1911 Encyclopædia Britannica/Gueux, Les
GUEUX, LES, or “The Beggars,” a name assumed by the confederacy of nobles and other malcontents, who in 1566 opposed Spanish tyranny in the Netherlands. The leaders of the nobles, who signed a solemn league known as “the Compromise,” by which they bound themselves to assist in defending the rights and liberties of the Netherlands against the civil and religious despotism of Philip II., were Louis, count of Nassau, and Henry, count of Brederode. On the 5th of April 1566 permission was obtained for the confederates to present a petition of grievances, called “the Request,” to the regent, Margaret, duchess of Parma. About 250 nobles marched to the palace accompanied by Louis of Nassau and Brederode. The regent was at first alarmed at the appearance of so large a body, but one of her councillors, Berlaymont by name, was heard to exclaim, “What, madam, is your highness afraid of these beggars (ces gueux)?” The appellation was not forgotten. At a great feast held by some 300 confederates at the Hôtel Culemburg three days later, Brederode in a speech declared that if need be they were all ready to become “beggars” in their country’s cause. The words caught on, and the hall resounded with loud cries of “Vivent les gueux!” The name became henceforward a party appellation. The patriot party adopted the emblems of beggarhood, the wallet and the bowl, as trinkets to be worn on their hats or their girdles, and a medal was struck having on one side the head of Philip II., on the other two clasped hands with the motto “Fidèle au roy, jusques à porter la besace.” The original league of “Beggars” was short-lived, crushed by the iron hand of Alva, but its principles survived and were to be ultimately triumphant.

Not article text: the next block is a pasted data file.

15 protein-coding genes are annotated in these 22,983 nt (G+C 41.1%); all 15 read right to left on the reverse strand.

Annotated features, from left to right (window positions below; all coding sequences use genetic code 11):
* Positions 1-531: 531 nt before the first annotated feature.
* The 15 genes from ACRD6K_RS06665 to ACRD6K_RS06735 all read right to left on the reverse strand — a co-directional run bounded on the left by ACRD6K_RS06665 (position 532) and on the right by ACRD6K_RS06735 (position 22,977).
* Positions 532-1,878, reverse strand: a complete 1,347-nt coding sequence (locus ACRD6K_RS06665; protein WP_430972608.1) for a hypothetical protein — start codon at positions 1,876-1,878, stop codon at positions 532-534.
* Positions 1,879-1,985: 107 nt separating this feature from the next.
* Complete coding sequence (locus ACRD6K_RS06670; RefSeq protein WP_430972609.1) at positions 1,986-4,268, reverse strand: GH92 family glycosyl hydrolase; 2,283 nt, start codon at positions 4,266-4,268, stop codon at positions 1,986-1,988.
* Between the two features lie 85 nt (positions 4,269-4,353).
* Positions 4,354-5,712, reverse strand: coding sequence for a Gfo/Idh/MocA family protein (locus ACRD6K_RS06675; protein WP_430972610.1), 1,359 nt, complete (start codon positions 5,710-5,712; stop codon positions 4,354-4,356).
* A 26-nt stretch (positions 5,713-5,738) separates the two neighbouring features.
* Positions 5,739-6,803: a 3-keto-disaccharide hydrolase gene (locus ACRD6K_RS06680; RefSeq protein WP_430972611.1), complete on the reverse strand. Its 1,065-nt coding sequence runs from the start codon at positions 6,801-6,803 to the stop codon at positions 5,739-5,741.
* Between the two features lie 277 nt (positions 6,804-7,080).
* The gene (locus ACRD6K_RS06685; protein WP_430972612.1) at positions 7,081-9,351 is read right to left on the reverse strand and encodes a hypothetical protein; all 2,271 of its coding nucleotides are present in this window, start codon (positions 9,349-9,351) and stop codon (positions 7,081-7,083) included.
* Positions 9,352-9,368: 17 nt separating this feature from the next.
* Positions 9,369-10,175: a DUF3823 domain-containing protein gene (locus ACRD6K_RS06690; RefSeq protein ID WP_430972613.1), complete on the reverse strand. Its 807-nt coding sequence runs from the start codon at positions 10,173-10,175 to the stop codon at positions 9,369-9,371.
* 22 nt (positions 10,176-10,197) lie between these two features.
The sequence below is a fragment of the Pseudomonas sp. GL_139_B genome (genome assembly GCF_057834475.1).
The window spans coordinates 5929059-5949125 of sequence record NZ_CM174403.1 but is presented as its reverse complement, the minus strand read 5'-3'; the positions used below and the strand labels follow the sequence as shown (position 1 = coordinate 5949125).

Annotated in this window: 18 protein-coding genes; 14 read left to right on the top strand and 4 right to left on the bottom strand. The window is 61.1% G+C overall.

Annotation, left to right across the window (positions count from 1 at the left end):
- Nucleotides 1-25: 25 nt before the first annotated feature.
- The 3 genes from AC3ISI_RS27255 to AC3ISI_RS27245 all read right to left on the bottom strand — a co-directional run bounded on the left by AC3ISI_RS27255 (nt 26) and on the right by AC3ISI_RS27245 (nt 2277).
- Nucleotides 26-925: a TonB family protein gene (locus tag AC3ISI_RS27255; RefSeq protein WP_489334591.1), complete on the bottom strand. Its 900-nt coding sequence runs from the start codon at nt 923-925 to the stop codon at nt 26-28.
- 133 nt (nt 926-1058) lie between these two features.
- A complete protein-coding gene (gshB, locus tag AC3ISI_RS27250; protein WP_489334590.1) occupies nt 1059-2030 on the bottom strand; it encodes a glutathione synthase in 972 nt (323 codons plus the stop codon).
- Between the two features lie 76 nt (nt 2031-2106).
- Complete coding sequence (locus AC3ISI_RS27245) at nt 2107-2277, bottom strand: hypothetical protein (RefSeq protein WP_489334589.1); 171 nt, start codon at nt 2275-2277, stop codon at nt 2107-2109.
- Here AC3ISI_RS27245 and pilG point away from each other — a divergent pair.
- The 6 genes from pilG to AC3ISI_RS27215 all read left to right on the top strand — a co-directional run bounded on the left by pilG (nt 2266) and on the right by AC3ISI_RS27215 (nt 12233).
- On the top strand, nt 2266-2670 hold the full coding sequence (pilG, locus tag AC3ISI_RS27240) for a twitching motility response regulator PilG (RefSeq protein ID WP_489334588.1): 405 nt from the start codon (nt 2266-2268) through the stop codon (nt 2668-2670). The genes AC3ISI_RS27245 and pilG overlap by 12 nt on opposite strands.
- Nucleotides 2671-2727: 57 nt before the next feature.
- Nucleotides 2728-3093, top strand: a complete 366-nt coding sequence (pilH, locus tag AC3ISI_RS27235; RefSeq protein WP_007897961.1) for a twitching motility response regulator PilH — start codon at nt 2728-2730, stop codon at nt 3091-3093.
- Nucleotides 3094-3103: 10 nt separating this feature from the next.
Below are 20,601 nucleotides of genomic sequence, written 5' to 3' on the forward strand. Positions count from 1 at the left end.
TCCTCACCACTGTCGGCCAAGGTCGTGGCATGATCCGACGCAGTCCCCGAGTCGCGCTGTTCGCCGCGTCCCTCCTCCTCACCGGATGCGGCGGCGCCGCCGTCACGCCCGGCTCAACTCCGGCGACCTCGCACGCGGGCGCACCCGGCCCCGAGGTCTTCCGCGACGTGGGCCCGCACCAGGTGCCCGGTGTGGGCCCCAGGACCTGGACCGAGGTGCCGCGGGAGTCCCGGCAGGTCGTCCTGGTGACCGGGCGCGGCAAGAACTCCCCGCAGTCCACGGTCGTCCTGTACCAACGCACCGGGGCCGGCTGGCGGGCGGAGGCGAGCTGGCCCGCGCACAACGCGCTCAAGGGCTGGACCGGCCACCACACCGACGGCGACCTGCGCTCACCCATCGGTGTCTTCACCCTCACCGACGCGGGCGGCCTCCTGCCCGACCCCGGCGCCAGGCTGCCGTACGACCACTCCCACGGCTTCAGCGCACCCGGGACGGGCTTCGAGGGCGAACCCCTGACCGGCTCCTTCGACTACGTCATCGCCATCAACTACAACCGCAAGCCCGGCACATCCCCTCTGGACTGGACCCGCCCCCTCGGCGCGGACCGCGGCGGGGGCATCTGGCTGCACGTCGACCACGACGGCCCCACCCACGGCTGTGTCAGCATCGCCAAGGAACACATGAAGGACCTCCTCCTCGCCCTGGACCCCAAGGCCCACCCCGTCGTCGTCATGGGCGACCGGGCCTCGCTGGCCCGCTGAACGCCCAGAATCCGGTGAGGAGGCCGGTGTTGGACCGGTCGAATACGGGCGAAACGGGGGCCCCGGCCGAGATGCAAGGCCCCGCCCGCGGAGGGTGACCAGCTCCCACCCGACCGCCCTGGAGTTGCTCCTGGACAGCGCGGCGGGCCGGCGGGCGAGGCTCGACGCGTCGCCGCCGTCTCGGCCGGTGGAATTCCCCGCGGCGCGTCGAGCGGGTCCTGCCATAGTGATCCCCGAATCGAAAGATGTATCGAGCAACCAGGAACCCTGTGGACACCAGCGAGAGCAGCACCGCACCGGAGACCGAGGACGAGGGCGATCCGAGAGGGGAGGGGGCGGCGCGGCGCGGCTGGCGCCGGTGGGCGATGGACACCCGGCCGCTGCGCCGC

In the year 1569 the prince of Orange, who had now openly placed himself at the head of the party of revolt, granted letters of marque to a number of vessels manned by crews of desperadoes drawn from all nationalities. These fierce corsairs under the command of a succession of daring and reckless leaders—the best-known of whom is William de la Marek, lord of Lumey—were called “Gueux de mer,” or “Sea Beggars.” At first they were content with plundering both by sea and land and carrying their booty to the English ports where they were able to refit and replenish their stores. This went on till 1572, when Queen Elizabeth suddenly refused to admit them to her harbours. Having no longer any refuge, the Sea Beggars in desperation made an attack upon Brill, which they seized by surprise in the absence of the Spanish garrison on the 1st of April 1572. Encouraged by their unhoped-for success, they now sailed to Flushing, which was also taken by a coup de main. The capture of these two towns gave the signal for a general revolt of the northern Netherlands, and is regarded as the real beginning of the War of Dutch Independence.